'identity'

Alan Sondheim – Last Wine

31st October 2013 by michael
arts | experimental | identity | memoir | memorial | memory | narrative | performance | portraiture | sondheim | video



Last Wine (2013, 96MB, 2:50 min)

Anyone who has followed DVblog for any time at all will know how much we
admire & value the work of Alan Sondheim.
He commands a huge range of technique and tone in both his writing and moving
image work. At one point of his compass there is the fiercely cerebral; at
another a rich humour & at yet another a sense of fellow feeling with, a
striving to understand some of our most puzzling and yet everyday feelings
and states of mind.
Things we’ve all encountered in relationships with family, friends and strangers.
This is a particularly moving piece, the more so because of its uncertainty of tone
- its enactment of the sad awkwardnesses of human interaction.


Lucy Mills – Simply British

30th March 2013 by michael
activism | arts | event | experimental | historical | identity | observational | place | politics | sports | video



Simply British (2013, 77MB, 4:03 min)

Hi Lucy
I think it’s really good. Who did the Hard Day’s Night remix?
I really like the way it is clearly a powerful comment on lots of things to do with the contrast between Britishness & flag waving and national hubris &c. and the actual situation for many people, but it’s never simply a piece of agit-prop.
At first I thought its slowness in unfolding might be a problem but I like the way it makes us take the time to think, with the various repeated images (like the bus with the slogan on it) but also with different material developing against the background you establish, especially the ever present and heartbreaking Big Issue guy – it turns out to be slow burning as opposed to slow. I also like the 90 degree rotation of some of the stuff and the way that then fits rather nicely into empty-ish spaces in the other “channel”. Great work – congratulations!
michael


Betty Martins – I Wasn’t always Dressed Like This

29th March 2013 by michael
activism | arts | collaboration | community | documentary | education | identity | music | politics | portraiture | trailer | video



I Wasn’t always Dressed Like This [Trailer] (2013, 120MB, 1:42 min)

If the substantive piece (which I gather is about 33 minutes in length) is
anything like as good as this trailer promises it will be stunning.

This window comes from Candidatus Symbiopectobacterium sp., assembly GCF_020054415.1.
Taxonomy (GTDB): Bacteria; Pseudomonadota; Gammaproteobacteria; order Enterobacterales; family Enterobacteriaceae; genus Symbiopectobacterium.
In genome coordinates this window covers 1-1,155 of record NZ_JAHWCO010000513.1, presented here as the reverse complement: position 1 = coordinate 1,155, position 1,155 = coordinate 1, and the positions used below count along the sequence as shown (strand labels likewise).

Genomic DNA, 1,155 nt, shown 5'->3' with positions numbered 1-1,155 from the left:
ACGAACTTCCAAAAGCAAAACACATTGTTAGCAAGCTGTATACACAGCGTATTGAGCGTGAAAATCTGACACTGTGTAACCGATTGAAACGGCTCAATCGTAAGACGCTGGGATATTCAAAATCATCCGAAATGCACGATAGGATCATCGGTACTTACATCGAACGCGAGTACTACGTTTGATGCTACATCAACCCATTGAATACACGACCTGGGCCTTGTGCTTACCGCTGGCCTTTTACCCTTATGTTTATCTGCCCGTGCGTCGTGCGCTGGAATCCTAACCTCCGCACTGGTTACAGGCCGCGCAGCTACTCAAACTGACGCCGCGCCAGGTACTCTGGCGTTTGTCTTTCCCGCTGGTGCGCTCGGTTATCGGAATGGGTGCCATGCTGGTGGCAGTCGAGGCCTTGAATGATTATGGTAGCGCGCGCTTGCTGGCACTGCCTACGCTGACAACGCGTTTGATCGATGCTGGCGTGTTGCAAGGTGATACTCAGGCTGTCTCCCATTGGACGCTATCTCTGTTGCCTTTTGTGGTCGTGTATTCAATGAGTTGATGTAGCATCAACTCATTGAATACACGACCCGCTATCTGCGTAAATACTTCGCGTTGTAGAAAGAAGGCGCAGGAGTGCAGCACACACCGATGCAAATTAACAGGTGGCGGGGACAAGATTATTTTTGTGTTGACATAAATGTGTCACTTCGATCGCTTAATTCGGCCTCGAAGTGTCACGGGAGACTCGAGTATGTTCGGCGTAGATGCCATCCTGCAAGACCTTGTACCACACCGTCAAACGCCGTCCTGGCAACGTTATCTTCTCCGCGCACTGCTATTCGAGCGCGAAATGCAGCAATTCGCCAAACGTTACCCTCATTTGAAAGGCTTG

This has all the hallmarks of the previous piece by Betty Martins – When the Souls Arrive – we posted here : beautifully made, scrupulously attentive to those being observed/interviewed but with its own quite particular gentle and steely authorial stamp.
(I usually hate anthropomorphising art – you know the thing, ‘this piece investigates’ &c. – except here
I am sorely tempted to say that Martin’s work ‘knows how to listen’. Of course what I mean is Martins knows how to listen, carefully and empathetically, and then to re-configure parts of that listening and looking and understanding too as moving image soaked with detail and feeling.)
In addition the subject matter could not be more timely: a broadside of delicate
beauty in the face of bigotry.


Morrisa Maltz – Character 3/3 – Iris

12th October 2012 by michael
arts | audio | conceptual | dance | experimental | identity | new media art | performance | poetry | portraiture | video


character_1_1
Character 3/3 – Iris (2012, 67MB, 1:20 min)

Last one of three and all a pleasure to post and to view.
Here’s to lots more work from Morrisa.


Lucy Mills – Sunday Afternoon Narcissism

1st October 2012 by michael
arts | conceptual | experimental | identity | new media art | observational | performance | technology | video


sunday afternoon narcissism
Sunday Afternoon Narcissism (2012, 190MB, 2:46 min)

Hypnotic and disorientating chunk of enchantment from London artist
Lucy Mills.
Only one cavil and that’s the title – the self-deprecation involved might
serve to camouflage the actual richness of this piece, at least from the
casual viewer*.

Let’s be optimistic and assume careful viewing, which work of
this quality certainly merits.

* Although, on reflection, the ‘Sunday Afternoon’ also suggests a certain
dreamy languor quite in keeping with just how gently ravishing it all is.


Subversion at Cornerhouse

24th April 2012 by michael
arts | exhibition | historical | humor | identity | landscape | music video | narrative | performance | place | poetry | politics | portraiture | satire | trailer | video


Larissa Sansour: A Space Exodus
Larissa Sansour: A Space Exodus ( Clip) (2009, 7MB, 1:15 min)

Tarzan and Arab: Colourful Journey (Trailer)
Tarzan and Arab: Colourful Journey (Trailer) (2010, 11MB, 1:38 min)

Here are two clips from videos featured in the excellent Subversion show,
featuring artists from the Arabic speaking world, currently on (to 5th June) at
Manchester’s Cornerhouse.
It is carefully, elegantly and thoughtfully curated by Omar Kholeif, who writes:

“Like many of the artists I was looking at, I felt that collectively
curators and writers associated with the politically unstable Arab world were
being asked to step up and perform to an identity that the world wanted us to play.
With Subversion my aim was to do just the opposite. I worked with artists who
referenced this very language but who wanted to dissent, poke fun, critique
and re-define themselves as artists of the imagination, and not of any specific
social or political condition.”

It has to be said that this bending of the stick is eminently successful – none
of the works included has any taint of tokenism, they are rich with a poetry,
humour and humanity that cuts entirely across any notional cultural divide.
Where they do focus upon political subject matter (and one should not form the
impression that this is a show with, in any sense whatsoever, its political teeth pulled)
what delights is the richness and the playfulness with which this is done.
Larrisa Sansour’s “A Space Exodus” is both gentle and devastating.
Gentle, the Sansour persona (and we’ll have another piece of hers next week)
presented in the work, with the rather stylish space suit, the wistful smile and wave
towards the far away earth, having planted the Palestinian flag on the moon:
“That’s one small step for Palestinians, one giant leap for mankind”.

Devastating when one sets this gentleness by the side of what we know of the Apartheid
wall, the illegal settlements, punishment demolition of Palestinian homes &c.
(Anyone who doubts the piece’s political impact should take a look at the vile racism
of some of the comments on the YouTube posting of this clip